Costa Rica is a Spanish word that means 'the rich coast.' It is officially known as the Republic of Costa Rica, and this Central American country borders the Pacific Ocean to the west, the Caribbean Sea to the east, Panama to the southeast and Nicaragua to the north.
Costa Rica Demographics
According to the 2011 census, the ethnic composition of Costa Rica was 66% White/Castizo, 14% Mestizo, 9% immigrants, 7% Mulatto, 2.5% Amerindian, 1% Black, 0.2% Asian and 0.9% other. According to a genome project, the average Costa Rican in the Central Valley is 68% European, 29% Amerindian and 3% African.
Costa Rica is home to about 104,000 indigenous or Native American people, most of whom live in reservations. There are eight indigenous ethnic groups: the Quitirrisi, Matambu, Maleku, Bribri, Cabecar, Guaymi, Boruca, and Terraba.
The most common European ancestry is Spanish, although there are many with Italian, German, English, Dutch, Portuguese, Polish and Irish ancestry. The country also has a large Jewish community. Most Afro-Costa Ricans in the country speak Creole English and descend from 19th century black Jamaican immigrants.
Costa Rica has many refugees and illegal immigrants, most of whom are from Nicaragua and Colombia. It's believed that up to 15% of the country's population, or 600,000 people, are Nicaraguans, some of whom migrate to the country for seasonal work. As the only democratic country in the region, Costa Rica has many refugees who fled dictatorships and wars in nearby Latin American countries over the last four decades.
Costa Rica Religion, Economy and Politics
Christianity is the majority religion in Costa Rica with 52% of the population practicing Catholicism and an additional 25% of people practicing Protestantism. The government recognizes the peoples' religious freedom, but Roman Catholicism is the official state religion. 3% of people in Costa Rica practice a religion other than Christianity, and the remaining 20% of people are either Atheist or Agnostic.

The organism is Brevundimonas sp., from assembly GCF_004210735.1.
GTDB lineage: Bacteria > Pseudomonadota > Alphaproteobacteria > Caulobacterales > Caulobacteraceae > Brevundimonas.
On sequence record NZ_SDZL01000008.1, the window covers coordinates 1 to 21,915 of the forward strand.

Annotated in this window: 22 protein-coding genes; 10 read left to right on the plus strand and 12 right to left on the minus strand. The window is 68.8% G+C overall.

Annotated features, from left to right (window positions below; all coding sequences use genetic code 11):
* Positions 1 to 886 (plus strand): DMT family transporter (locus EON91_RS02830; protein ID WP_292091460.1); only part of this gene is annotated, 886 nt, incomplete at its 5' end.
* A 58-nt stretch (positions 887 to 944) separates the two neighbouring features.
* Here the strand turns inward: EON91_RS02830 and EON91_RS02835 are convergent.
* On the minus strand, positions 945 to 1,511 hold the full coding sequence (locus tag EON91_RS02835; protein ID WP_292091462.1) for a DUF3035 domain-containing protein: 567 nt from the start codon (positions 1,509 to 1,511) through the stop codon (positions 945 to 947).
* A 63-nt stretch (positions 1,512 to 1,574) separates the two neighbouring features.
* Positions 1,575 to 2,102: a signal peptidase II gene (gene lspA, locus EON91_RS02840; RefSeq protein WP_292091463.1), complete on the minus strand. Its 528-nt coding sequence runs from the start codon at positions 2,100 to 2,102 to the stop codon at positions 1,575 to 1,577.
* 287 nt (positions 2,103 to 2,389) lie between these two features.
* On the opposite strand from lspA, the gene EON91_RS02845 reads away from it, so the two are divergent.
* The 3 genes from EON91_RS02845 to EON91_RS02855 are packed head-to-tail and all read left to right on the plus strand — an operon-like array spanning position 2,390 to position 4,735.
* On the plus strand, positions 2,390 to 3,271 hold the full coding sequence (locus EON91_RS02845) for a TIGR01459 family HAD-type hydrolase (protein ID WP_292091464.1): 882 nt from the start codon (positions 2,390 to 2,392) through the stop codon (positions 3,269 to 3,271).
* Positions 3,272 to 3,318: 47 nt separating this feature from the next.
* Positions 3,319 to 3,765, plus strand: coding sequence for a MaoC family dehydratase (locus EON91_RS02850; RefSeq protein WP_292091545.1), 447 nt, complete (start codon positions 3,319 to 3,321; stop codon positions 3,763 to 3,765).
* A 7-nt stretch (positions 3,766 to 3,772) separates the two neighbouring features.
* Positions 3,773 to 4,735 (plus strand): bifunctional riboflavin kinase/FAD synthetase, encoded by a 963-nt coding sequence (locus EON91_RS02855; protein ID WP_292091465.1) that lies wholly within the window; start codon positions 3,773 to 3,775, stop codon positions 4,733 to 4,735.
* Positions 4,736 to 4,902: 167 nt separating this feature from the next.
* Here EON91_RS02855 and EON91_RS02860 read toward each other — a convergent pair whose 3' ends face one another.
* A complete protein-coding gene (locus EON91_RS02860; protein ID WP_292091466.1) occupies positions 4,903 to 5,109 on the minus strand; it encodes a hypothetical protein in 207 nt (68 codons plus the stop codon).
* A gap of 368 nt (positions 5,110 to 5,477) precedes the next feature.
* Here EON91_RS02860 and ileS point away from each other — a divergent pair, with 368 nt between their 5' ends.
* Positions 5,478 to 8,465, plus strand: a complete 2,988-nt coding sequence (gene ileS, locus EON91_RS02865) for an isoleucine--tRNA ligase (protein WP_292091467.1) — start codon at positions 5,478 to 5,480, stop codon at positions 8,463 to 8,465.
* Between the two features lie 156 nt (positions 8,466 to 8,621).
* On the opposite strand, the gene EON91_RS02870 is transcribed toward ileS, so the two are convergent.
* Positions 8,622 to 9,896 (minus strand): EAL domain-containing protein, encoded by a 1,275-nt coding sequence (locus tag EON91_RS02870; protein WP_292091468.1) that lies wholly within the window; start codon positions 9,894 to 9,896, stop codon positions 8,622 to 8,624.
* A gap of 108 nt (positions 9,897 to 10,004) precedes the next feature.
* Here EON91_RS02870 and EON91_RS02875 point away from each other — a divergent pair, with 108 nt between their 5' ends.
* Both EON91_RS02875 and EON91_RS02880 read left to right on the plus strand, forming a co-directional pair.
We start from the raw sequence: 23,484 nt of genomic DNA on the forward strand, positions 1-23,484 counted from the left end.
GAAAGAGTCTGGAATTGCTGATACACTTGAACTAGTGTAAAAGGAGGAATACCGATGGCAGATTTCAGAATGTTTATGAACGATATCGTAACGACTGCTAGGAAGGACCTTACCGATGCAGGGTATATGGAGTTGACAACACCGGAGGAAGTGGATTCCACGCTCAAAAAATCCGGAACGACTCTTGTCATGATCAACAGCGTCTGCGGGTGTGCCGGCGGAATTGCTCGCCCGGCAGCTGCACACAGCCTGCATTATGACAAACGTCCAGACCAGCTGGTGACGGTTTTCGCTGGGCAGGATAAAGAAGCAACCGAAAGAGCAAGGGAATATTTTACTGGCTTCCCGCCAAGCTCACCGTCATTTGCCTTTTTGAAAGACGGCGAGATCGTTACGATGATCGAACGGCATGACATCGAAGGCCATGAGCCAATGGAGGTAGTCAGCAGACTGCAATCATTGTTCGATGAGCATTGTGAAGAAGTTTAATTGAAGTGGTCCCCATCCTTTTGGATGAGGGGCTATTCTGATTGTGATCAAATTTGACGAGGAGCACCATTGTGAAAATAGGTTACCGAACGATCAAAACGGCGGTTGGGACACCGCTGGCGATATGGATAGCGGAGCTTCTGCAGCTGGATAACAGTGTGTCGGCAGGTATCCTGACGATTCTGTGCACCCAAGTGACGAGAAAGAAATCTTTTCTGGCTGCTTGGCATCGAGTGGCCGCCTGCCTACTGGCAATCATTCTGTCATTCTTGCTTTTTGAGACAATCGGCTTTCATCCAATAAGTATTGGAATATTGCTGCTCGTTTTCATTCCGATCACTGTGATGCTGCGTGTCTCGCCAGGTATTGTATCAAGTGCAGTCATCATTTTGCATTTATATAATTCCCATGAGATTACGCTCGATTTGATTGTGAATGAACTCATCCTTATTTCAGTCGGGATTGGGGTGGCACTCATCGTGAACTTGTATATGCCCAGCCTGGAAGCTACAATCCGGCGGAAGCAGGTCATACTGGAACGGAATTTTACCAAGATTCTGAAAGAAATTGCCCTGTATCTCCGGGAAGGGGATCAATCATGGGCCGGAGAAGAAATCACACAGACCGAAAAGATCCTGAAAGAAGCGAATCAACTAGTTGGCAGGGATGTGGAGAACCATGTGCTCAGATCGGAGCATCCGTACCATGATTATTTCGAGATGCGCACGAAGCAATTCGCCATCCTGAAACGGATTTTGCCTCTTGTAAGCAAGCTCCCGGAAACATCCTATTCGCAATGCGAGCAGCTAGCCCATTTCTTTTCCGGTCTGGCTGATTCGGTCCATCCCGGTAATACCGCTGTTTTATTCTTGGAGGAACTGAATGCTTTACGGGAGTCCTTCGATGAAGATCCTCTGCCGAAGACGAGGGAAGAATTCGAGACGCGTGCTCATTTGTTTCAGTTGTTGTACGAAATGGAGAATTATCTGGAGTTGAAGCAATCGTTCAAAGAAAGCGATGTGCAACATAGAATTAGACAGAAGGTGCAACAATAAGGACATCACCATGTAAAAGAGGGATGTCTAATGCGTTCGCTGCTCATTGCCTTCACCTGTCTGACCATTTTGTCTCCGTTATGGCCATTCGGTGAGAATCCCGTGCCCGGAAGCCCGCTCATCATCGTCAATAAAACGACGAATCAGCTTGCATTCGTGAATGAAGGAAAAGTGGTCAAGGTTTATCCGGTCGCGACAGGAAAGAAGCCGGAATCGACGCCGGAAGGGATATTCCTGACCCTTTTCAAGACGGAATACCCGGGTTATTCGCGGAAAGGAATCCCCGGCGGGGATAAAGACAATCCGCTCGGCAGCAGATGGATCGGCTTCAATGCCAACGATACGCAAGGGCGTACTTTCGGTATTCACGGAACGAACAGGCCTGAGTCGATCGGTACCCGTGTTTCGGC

In 1949, Costa Rica eliminated its army once and for all. Costa Rica is the only democratic Latin American country since 1950 and is one of the few countries that have a commendable human development pace. Also in 2011, the UNDP declared that Costa Rica has played a good role in sustaining the environment. Costa Rica is also the most prosperous country in Central America and has a high amount of foreign investment. Classic exports from Costa Rica include coffee, bananas, beef, and sugar.
The government of Costa Rica is a presidential representative democratic republic meaning that the elected president is head of both the state and the government. The president's term is 4 years long and must wait 8 years between terms if they wish to serve again. The president appoints ministers to guide the legislative body about the most important issues to be addressed. The legislative branch is a unicameral legislative assembly made up of 57 deputies elected by the people, that are in charge of passings legislation that leads the executive branch. The judicial branch acts completely independently of the other two branches of government.
Costa Rica Population History
Christopher Columbus visited the area now Costa Rica and named it as such in 1502, but it wasn't settled permanently for another 60 years because of disease he brought to the native people. Costa Rica gained independence from Spain in the early 1800s, around the same time coffee was introduced as a crop in the region.
President Rafael Angel Calderon Guardia was elected and brought socialism to Costa Rica in 1940, and 8 years later a civil war began over the election results of his successor. Volcanoes in the 1960s caused many casualties and damage to agriculture. A conservative president was elected in 1978, and the economy plummeted almost instantly. Costa Rica spent much of the remainder of the 20th century electing leaders with different political ideologies, most of which were found to be corrupt in an investigation that happened in 2004.